CHARLESTON, S.C. – These days, the number everyone likes to discuss is 59. When Tiger Woods got off to a hot start last week at the WGC-Bridgestone Invitational at Firestone, Golf Channel put up a graphic in the lower-right corner of the screen informing viewers of the 59 watch. Woods settled for a career-low round of 61.
No player has ever produced a 59 in USGA annals, although Billy Horschel came extremely close at the 2006 U.S. Amateur, carding a 60 at Chaska (Minn.) Town Course, the companion stroke-play qualifying venue to Hazeltine National Golf Club.
In terms of USGA Open championships, the lowest score ever produced was a 62 by Loren Roberts at the 2006 U.S. Senior Open at Prairie Dunes Country Club in Hutchinson, Kan.
On Tuesday, 14-year-old Yumi Matsubara, of Japan, registered the lowest 18-hole score in U.S. Women’s Amateur history. Her bogey-free, 7-under 64 at the Country Club of Charleston was one stroke better than Rachel Rohanna’s previous record, shot at Charlotte (N.C.) Country Club three years ago.
So where does the 64 fit among the lowest female scores in USGA championships?
Only six players have ever shot lower, and three others have matched it.
While no female has challenged the magical 59, Christina Kim and Kimberly Kim each produced 62s at the U.S. Girls’ Junior, six years apart. Before Horschel’s 60, Christina Kim’s 62 in 2001 at Indian Hills Country Club in Mission Hills, Kan., was the lowest 18-hole score in USGA history.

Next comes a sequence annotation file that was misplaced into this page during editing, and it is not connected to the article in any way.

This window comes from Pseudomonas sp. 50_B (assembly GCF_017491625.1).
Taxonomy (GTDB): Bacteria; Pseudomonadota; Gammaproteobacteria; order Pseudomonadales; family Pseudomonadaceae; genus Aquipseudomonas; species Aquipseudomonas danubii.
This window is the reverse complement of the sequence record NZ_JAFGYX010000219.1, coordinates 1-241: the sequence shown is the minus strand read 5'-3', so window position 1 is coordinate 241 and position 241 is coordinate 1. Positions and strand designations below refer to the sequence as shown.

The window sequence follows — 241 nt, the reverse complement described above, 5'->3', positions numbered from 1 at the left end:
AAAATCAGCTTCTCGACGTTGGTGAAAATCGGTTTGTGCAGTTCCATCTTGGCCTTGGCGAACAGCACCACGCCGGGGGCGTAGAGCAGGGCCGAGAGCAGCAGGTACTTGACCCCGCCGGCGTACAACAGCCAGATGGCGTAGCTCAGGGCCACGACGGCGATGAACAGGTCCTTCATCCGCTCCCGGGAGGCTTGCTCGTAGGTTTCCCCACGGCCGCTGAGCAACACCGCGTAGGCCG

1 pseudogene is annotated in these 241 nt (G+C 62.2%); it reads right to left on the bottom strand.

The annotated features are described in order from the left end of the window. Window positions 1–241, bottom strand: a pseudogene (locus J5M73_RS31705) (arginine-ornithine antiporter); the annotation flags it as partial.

Kimberly Kim matched that number in 2007 at Tacoma Country and Golf Club in Lakewood, Wash., a year after becoming the youngest champion in U.S. Women’s Amateur history.
Three 63s have also been shot at the U.S. Girls’ Junior: Taylore Karle and Angela Park in 2005 at BanBury Golf Club in Eagle, Idaho, and Lisa McCloskey in 2008 at Hartford Golf Club in West Hartford, Conn.
Before Christina Kim’s feat, Helen Alfredsson owned the lowest 18-hole female score, carding a 63 at the 1994 U.S. Women’s Open at Indianwood Golf and Country Club in Lake Orion, Mich.
Five years later, Kelli Kuehne, Lorie Kane and Becky Iverson all shot 64s in the Women’s Open at Old Waverly Country Club in West Point, Miss.
Interesting enough, none of the aforementioned female golfers went on to win their respective championships. Patty Sheehan and Juli Inkster won the two respective Women’s Opens. Nicole Perrot claimed the 2001 Girls’ Junior, while Kristen Park won the 2007 event.
Matsubara will hope to carry her stroke-play qualifying momentum into match play and become the first medalist to win the U.S. Women’s Amateur since Amanda Blumenherst, five years ago at Eugene (Ore.) Country Club.
David Shefter is a senior staff writer with the USGA. Email him at firstname.lastname@example.org.